Barb Hansen is projecting a major maritime backup from the Great Lakes straight down the Mississippi River in summer 2025.
“Our school has gone crazy,” she says, referring to bookings for sail and powerboat courses at Southwest Florida Yachts, which she runs near Fort Myers. “If everybody who says they’re going to do the Great Loop in the next three to five years actually does the Loop, it’s going to be a serious traffic jam.”
The ever-changing restrictions from the Covid-19 pandemic all across the United States have boaters—and those who’ve always dreamed of becoming boaters—flocking to Florida. Hansen and others say that even despite the winter spike in cases, demand for everything from bareboat and crewed charters to learn-to-skipper courses shows no signs of slowing. It started this past summer and has continued unabated, no matter what Florida’s Covid-19 statistics say. Everyone, it seems, wants to escape from the pandemic doldrums by stepping aboard a boat, especially in a place like the Sunshine State, where the shoreline is full of waterfront outdoor dining and great snorkeling spots.
Beth Oliver, director of marketing for Steve and Doris Colgate’s Offshore Sailing School, says requests for fast-track courses are surging among people who have always wanted to try living aboard or bareboating through a company like The Moorings. The school has boats in St. Petersburg, Cape Coral, Captiva Island and Fort Myers Beach, and people are signing up because they have decided that the pandemic is actually the ideal time to live the dream.
“There’s interest from people who have always wanted to do this, and it’s the safest way they can be on the water, be with their own party, be only in safe places,” Oliver says. “Now is a good time to do it. It’s rewarding and fulfilling, and right now, it’s the great safe escape.”
Hansen says that for her company’s bare boats and classes, she’s now seeing people driving to Southwest Florida from as far away as the Carolinas and Texas. These clients are still hesitant about mass transit, but they are beyond ready to scratch the boating itch that has become increasingly hard to ignore as the pandemic wears on.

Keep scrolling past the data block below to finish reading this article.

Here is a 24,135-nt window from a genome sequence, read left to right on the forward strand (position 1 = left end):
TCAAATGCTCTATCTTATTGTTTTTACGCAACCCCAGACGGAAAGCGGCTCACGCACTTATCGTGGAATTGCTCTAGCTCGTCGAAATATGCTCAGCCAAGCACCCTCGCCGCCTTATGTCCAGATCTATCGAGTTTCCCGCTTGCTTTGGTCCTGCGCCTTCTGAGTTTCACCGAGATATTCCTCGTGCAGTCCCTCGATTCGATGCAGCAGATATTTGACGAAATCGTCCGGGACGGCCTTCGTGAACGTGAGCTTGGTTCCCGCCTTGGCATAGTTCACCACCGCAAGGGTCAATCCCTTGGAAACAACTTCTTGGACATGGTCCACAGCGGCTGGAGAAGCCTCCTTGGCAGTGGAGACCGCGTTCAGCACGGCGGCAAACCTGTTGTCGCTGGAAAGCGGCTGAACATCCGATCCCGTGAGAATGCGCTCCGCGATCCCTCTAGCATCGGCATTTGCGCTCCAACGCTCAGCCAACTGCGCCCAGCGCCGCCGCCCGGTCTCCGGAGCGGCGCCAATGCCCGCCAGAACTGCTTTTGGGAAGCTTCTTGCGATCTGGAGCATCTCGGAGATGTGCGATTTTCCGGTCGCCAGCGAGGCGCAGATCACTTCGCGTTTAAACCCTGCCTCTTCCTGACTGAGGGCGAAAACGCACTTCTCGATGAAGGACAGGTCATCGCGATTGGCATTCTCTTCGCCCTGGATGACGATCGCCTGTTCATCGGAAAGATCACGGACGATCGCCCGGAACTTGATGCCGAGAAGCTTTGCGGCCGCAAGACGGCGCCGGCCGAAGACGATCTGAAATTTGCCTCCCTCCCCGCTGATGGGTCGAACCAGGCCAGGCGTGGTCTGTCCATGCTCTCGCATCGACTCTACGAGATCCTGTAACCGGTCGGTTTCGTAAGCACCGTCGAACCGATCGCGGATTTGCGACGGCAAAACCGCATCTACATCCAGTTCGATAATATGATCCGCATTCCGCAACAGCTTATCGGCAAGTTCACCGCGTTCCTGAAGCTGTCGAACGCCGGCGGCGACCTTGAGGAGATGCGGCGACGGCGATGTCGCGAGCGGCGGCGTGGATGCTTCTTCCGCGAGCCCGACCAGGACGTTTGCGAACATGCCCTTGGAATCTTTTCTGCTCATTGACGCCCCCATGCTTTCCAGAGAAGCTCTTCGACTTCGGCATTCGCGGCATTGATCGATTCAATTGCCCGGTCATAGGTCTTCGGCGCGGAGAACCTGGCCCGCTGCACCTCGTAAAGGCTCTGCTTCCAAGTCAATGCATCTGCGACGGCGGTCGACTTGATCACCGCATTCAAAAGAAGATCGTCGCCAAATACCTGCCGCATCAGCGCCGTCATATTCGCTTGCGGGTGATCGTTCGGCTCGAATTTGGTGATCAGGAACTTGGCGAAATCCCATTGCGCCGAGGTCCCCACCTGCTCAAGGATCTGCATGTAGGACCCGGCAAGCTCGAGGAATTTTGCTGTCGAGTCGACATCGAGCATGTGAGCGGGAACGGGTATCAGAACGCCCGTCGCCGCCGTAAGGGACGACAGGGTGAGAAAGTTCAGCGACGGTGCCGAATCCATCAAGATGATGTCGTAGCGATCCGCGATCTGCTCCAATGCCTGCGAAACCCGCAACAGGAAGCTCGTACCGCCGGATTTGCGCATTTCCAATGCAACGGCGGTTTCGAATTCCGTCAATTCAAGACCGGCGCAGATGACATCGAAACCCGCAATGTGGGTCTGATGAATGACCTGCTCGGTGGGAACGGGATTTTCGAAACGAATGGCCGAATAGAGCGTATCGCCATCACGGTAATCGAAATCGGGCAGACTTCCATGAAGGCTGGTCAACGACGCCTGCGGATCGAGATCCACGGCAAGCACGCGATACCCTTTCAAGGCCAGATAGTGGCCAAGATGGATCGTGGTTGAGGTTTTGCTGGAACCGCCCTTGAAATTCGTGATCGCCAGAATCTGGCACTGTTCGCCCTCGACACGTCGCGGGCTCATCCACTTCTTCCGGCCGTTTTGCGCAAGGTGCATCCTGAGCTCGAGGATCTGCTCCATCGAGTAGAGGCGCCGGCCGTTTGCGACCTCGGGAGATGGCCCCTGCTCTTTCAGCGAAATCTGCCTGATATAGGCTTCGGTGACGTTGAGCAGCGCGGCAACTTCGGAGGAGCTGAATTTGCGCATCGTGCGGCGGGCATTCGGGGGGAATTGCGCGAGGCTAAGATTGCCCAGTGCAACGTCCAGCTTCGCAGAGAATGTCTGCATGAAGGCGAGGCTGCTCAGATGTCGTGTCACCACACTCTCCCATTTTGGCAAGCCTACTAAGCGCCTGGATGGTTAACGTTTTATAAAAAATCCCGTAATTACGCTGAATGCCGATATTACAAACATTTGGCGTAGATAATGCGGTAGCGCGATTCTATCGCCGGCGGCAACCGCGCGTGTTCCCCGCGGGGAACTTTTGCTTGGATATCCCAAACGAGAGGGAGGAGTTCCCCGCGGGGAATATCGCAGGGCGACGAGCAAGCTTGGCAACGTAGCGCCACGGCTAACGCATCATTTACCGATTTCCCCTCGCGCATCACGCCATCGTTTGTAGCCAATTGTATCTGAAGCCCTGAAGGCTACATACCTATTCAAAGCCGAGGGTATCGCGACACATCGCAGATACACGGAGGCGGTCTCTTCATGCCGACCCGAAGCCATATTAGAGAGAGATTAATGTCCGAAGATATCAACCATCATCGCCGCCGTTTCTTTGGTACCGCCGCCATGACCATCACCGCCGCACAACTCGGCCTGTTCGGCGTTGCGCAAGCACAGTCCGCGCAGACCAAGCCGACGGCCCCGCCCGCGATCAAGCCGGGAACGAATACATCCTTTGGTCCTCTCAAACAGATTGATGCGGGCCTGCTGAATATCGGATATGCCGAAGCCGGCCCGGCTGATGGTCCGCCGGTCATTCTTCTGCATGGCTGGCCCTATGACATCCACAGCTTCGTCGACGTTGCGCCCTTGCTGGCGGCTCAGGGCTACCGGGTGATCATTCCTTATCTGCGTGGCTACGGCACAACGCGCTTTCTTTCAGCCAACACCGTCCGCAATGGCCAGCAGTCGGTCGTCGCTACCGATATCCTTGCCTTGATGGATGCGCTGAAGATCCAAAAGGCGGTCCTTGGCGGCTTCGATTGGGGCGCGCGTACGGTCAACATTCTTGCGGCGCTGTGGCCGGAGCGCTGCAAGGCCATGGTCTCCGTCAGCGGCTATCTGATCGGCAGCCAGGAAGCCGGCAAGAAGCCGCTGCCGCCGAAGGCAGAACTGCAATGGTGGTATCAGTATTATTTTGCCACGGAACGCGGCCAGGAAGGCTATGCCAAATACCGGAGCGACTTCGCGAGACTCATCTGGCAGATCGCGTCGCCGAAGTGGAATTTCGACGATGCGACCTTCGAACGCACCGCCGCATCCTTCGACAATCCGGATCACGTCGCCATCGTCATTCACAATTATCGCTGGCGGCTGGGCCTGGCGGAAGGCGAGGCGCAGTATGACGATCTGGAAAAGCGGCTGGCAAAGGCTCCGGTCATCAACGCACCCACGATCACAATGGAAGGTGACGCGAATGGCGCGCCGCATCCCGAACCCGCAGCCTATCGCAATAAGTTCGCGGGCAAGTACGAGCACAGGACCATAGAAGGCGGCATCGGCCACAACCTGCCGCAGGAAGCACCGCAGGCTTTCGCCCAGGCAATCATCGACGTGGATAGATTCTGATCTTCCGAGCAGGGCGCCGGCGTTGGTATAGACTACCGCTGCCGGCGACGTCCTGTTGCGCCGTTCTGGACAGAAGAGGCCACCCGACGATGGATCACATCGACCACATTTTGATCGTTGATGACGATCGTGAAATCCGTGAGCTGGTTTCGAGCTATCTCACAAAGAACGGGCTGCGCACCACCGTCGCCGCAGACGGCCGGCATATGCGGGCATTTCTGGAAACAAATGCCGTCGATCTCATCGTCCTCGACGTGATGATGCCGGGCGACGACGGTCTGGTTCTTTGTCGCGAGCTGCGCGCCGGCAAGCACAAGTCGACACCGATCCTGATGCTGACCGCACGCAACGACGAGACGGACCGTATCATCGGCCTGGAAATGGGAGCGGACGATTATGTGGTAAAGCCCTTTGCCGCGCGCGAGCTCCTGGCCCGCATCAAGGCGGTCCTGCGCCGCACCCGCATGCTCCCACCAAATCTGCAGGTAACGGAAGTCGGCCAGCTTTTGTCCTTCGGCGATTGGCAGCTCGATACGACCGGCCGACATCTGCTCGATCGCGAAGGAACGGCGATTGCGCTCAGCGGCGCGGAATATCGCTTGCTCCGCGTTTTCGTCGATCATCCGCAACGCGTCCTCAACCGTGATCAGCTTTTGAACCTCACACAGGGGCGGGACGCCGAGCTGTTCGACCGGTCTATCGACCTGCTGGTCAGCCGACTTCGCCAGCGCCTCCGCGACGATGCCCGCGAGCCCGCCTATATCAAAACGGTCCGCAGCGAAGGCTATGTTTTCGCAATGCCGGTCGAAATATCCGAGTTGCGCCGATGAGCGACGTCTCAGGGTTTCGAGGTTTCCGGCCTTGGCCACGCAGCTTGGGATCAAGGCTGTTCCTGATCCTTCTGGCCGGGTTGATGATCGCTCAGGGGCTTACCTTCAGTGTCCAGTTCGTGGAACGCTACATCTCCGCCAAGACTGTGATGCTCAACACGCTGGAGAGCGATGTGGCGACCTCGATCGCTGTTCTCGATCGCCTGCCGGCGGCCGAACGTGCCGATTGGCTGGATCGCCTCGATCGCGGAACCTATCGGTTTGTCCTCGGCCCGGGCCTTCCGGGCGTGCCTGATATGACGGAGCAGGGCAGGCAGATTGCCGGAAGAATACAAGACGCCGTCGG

“From Texas, that’s a two-day drive, maybe 14 or 15 hours, but they were doing it,” she says. “You wouldn’t think that in nine months, people would decide to change their whole world and turn it upside down, but I guess they’ve just had enough.”
Even among larger charter boats with crew, the pattern of behavior is similar. Capt. Matthew Burns of the 103-foot Johnson Lorax found himself in the Florida Keys this past winter instead of in the Bahamas or Caribbean, where boats of that type would normally be based. While charter brokers struggled to deal with ever-changing regulations and testing requirements in the islands, Lorax’s management company, Superyacht Sales & Charter, was able to book three charters almost back-to-back with clients who were able to fly privately to South Florida and meet the boat.
“Pretty much each group that we’ve had, they’re just happy to have a break from the Covid chaos,” Burns says.
The groups of clients who booked Lorax in late December and January were each families and friends who had been quarantining together, and who had, like the crew, been tested for Covid-19 prior to arrival.